Tuesday, February 14, 2006

Phishers target Verified by Visa - as predicted!

Recent phishing scams have been noted to employ an SSL certificate as part of the scam web site. In combination with one of many patchable but unpatched and other unpatchable browser defects, these scam sites are now giving the end user the full appearance that they are engaging in a secure transaction with their bank. As reported by Brian Krebs today (see: The New Face of Phishing) as well as predicted here a couple weeks ago (see: Verified by Visa (Veriphied Phishing?)) the latest such phishing scams have begun to exploit the program by using the name recognition of the campaign as part of their social engineering. Mr. Krebs mentions a few key facts about this latest scam in his article.
  • the scam targets a small bank
  • the scam exploits the brand awareness campaign surrounding the "Verified by Visa" program
  • the scam employs the use of an SSL certificate which appears to have been obtained specifically to set up the scam web site

niche markets as targets of opportunity

The pattern of targeting smaller niche markets has been used to effect in the last couple years by worms and botnets, and it's not surprising to see phishing scams follow suit. Phishers undoubtely assume that people who bank with larger banks are growing weary of the endless flood of phishing spam they receive. Their potential victims are perhaps becoming wary. By targeting smaller banks, they probably hope to find a fresh pool of victims who are not as sophisticated because they haven't yet been educated by the school of hard knocks. Expect more phishing scams targeting the customers of small banks in the future. Small and even relatively large regional banks often rely upon 3rd party vendors to provide their online banking services. Phishing scammers appear to have a better understanding of web technology and internet security than these companies and the anonymous nature of the internet, particularly email, will serve as an avenue leading to more and increasingly sophisticated and effective phishing scams.

exploiting Verified by Visa brand

Visa has been running commercials. People have heard the phrase, Verified by Visa many times by now. When an email shows up, they probably half expect it. When that email looks just like the web site of the bank, and when the holes in their web browser make it appear as though they clicked on a link and it took them to their bank's web site, they are all primed and ready to type in their vital statistics, Social Security Number, PIN number, account name and password, credit card number, and even the magic security number on the back of the card.

use of SSL certificates on the phishing scam web site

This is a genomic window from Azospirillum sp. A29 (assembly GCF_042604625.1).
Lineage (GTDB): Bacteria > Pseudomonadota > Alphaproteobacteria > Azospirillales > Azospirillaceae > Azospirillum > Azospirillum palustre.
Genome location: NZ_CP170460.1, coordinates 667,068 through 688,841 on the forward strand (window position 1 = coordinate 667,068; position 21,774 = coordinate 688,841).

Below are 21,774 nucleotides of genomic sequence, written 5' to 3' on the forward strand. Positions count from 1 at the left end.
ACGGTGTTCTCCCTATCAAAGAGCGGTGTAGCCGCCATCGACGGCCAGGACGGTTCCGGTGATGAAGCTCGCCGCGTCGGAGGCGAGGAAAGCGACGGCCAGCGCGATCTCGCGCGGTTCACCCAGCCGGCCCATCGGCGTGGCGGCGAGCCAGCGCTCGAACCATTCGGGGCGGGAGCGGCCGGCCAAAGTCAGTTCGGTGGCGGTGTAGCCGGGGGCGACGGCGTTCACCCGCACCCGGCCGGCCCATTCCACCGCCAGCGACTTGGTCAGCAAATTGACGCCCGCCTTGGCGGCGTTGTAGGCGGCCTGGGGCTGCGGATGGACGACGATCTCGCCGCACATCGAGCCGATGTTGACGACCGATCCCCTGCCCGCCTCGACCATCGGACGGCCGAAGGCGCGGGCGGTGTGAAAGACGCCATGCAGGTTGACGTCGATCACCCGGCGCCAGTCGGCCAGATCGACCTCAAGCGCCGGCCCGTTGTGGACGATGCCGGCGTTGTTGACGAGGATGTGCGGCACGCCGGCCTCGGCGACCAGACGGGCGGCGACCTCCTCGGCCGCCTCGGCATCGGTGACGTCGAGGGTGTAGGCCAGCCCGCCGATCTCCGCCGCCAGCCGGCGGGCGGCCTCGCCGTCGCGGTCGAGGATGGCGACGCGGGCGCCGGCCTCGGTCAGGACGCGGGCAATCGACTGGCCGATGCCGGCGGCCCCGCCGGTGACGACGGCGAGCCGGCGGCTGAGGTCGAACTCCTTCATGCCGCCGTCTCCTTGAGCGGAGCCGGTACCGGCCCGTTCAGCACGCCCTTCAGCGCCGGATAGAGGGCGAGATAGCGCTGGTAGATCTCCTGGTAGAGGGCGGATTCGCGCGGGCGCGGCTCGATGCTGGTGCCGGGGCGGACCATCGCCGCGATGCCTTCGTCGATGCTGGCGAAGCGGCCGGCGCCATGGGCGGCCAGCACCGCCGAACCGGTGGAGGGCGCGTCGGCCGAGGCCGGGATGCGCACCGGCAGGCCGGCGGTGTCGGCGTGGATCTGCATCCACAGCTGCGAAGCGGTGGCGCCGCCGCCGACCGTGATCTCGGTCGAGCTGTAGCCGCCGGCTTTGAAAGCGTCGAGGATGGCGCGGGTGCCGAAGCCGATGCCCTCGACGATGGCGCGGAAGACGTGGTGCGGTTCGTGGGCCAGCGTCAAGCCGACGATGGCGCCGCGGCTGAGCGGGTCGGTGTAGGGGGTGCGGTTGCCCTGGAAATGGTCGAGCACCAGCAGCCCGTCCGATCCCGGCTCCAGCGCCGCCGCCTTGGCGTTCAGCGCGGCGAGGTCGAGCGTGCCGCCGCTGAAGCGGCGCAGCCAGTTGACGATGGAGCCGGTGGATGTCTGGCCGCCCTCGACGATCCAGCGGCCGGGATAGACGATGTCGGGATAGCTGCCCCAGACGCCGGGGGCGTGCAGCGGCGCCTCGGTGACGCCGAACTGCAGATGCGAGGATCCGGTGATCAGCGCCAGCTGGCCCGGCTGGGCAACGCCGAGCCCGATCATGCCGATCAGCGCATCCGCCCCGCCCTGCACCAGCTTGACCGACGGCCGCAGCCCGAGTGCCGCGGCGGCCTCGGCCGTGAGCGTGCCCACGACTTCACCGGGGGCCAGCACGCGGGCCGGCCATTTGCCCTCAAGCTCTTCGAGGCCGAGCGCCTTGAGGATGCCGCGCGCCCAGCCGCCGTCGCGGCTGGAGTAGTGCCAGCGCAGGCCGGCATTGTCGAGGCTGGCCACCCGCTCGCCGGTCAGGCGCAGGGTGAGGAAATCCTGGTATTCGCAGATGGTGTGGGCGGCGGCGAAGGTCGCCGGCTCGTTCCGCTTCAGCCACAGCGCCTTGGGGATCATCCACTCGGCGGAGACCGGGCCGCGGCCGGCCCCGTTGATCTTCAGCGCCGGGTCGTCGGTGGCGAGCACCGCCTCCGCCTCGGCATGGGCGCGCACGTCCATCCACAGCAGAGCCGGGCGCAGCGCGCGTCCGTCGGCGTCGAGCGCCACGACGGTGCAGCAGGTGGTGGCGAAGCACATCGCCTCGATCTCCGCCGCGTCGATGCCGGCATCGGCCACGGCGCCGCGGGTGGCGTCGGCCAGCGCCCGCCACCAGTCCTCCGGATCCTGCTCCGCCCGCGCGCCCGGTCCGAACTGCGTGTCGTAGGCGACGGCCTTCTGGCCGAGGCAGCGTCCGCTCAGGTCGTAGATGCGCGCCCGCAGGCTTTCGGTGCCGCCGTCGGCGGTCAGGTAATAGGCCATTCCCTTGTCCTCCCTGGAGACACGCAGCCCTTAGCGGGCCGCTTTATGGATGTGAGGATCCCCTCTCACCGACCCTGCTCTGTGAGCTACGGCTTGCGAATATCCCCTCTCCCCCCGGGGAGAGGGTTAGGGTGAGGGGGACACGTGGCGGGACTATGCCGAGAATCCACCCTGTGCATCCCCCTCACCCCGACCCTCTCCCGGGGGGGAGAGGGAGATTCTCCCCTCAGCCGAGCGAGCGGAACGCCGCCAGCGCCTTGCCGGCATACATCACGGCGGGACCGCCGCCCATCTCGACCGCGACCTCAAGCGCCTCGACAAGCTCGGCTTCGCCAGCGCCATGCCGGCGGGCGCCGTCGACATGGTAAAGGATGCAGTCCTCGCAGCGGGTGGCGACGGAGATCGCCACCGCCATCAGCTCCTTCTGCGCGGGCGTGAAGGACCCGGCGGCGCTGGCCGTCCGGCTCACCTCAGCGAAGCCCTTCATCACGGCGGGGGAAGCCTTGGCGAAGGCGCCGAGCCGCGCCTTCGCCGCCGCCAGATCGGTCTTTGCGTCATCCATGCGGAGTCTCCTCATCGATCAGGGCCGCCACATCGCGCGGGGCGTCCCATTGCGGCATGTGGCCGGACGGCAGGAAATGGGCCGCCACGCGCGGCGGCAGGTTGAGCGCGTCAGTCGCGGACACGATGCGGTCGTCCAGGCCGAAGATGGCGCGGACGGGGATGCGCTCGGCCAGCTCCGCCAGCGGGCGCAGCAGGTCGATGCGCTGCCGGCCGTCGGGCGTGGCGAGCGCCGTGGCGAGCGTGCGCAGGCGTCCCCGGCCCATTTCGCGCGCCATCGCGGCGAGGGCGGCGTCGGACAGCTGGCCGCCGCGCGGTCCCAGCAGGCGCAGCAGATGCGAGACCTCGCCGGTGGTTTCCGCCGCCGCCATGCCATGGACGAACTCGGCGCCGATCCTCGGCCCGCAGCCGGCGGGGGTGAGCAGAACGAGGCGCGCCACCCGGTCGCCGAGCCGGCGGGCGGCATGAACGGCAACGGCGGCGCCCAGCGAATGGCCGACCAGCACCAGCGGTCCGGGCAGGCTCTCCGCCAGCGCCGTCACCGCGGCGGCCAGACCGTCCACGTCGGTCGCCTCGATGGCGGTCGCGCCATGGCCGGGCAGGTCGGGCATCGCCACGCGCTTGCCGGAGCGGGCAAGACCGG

There have been previous incidents where compromised web servers are exploited to set up phishing sites with valid SSL. The novelty of this latest phishing scam is that it appears to use an SSL certificate that was obtained specifically to use for phishing in combination with the small bank target and the social engineering of the Verified by Visa program. However, the role of the SSL certificate in phishing scams warrants further consideration. However, there is very little to stop a phisher from obtaining such a certificate. They can already set up fake web servers and email accounts that can't be traced back to a person. The money they steal using stolen identities goes somewhere, too, and that doesn't seem to be easy to trace, either, as so few are caught and credit card fraud alone remains a multiple billion dollar per year industry. Many people, to the extent that they are even aware of the issue, believe that an SSL certificate provides the user with an assurance that they are talking to their bank on the other end of the internet. It most certainly does no such thing, at least not in any meaningful way that you should bet your Social Security Number on. SSL certificates used by most banks and other online shopping sites are issued by a set of companies known collectively as the Certificate Authorities. These companies have managed to place their own "root key" into the major web browsers, so that keys issued by them (for a fee) are "recognized" and "trusted" by the browser. They make only some small pretense for marketing purposes about performing due diligence on certificate purchasers. Most of them, even the big ones, really don't do anything meaningful at all in the way of due diligence. The public perception that they do is largely due to the marketing efforts of these companies as they compete with each other by building "trusted brands". Scam is a bit of a harsh word, but there are many independent security professionals who believe that the whole Certificate marketplace is a sham, if not a scam. As a retail vendor, you must buy an SSL certificate from a Certificate Authority on the pretense that your customers will "be secure" when they are shopping at your site. In reality they only "feel secure". Most of the internet shopping public doesn't really understand SSL. It provides only an encrypted tunnel that prevents 3rd parties from listening in. It doesn't really tell you much useful about the party you are connected with. Should you trust them? Even if it *is* your bank, should you type your Social Security Number into their computer? How good is your bank at protecting your data? What about the retail shopping sites you visit on the internet? The collective record is not very good. Tens of millions of credit card numbers stolen with matching names and addresses last year. Very few people outside security professionals and systems administrators understand that anyone can generate a "self signed" certificate for free, for example. The difference between a certificate you generate yourself and one generated by a root Certificate Authority is that the CA's have a rooted cert in the major web browsers, which prevents a user warning from popping up when you connect to a site over SSL. This basically forces people to pay a small fee to get a certificate from a CA, rather than generating one, to prevent user confusion and annoyance -- not to provide "security". It's probably not entirely the fault of the Certificate Authorities that people expect more from an SSL certificate than even the wildest of their marketing claims promise. There doesn't seem to be any legal requirement for them to validate the identity of the recipient of an SSL certificate. Performing even modest due diligence on a person is fairly expensive, although the cost is now down to the neighborhood of about $9 to $12 (volume discount prices, depending on options, additional fees for additional counties and types of records checked, etc.) per person for a limited records search. That wouldn't include the costs of handling incurred by the client company buying the search, evaluating it, and making a decision to issue or refuse to issue a certificate based on the results. Of course, those checks are performed against a person's name and Social Security Number. Well, if you're a Certificate Authority and you just spent, say, $15.00 validating that indeed public records show a John Smith living at a certain address. How do you know that the person buying your certificate, who claims to be John Smith, really is that person? That's an additional set of expenses, and it's probably non trivial, given that we are dealing with potential customers who have a certain expertise in passing off stolen identities. In a competitive market, optional costs are quickly cut from the production line. Sometimes there is even a race to the bottom where services and quality are cut repeatedly as companies struggle to become the low cost producer in a market. If the Certificate Authorities only make a pretense of validating the identity of a customer seeking an SSL certificate, it's probably because the only part of the entire transaction in which they have a vested financial interest is assuring the charge to the credit card that was used to pay for the certificate. In this case, that card was almost certainly stolen, and the scammer certainly had all the identity information required to make what appeared to be a valid charge on the card. Also, this is a relatively small industry, in terms of the number of providers who can handle bulk requests efficiently and nation-wide, and the Certificate Authorities do not appear to be customers of this industry. A few perhaps might be, I haven't done an exhaustive search, but I am under the impression that none of the Certificate Authorities attempt to validate identity of an SSL customer through public records, except through the most primitive means. They sometimes will call a provided phone number, but normally rely on non-human methods like getting a response click on a link sent to the email provided by the customer. These mechanisms provide some security for the customer purchasing the SSL certificate and some to the vendor selling the certificate, during the process of purchase. They provide little or no security for the customers or victims who connect to a server using the certificate. Even if each and every certificate customer were validated in some slightly more rigorous way, those validated customers could turn out to be shell companies that exist only for the purpose of setting up the scam. Furthermore, the paradigm is fundamentally flawed. Placing the root certificate in the browser for the "convenience" of the end user means that the end user is not confronted with the expectation that they need to be involved in validating each connection they make. Sure, you were connected to a certificate that was valid when it was issued. Has it since been stolen? Are you even looking at a web site that uses the certificate that was issued to your bank? Sure, it looks like your bank, but did you check the certificate to see what it said? It might be a valid user -- a different and evil scamming valid user. It's worth noting that there have been other phishing sites which had valid SSL certificates before. They were set up on compromised web servers using certificates owned by others. However, it seems like the phishers mostly don't concern themselves too much about SSL because their victims don't always remember to check for the little tiny lock symbol or look for the "s" in "https://". I'd guess that attempts to set up phishing sites with valid SSL certificates is all about an increase in marginal profit for the phishers -- the more legitimate their phishing site appears, the more data they harvest. Finally, it's possible to buy the ability to generate a rooted certificate -- one that is detected as valid and "trusted" by most web browsers. Who knows how many of those certificate granting authorities have been sold over the years. How many of them were "lost" in corporate mergers or re-organizations and have since shown up on the black market? In any case, it is an open secret that the Certificate Authorities actually do very little to validate the legitimacy of their certificate customers, and the public has a mistaken and dangerous impression that they do.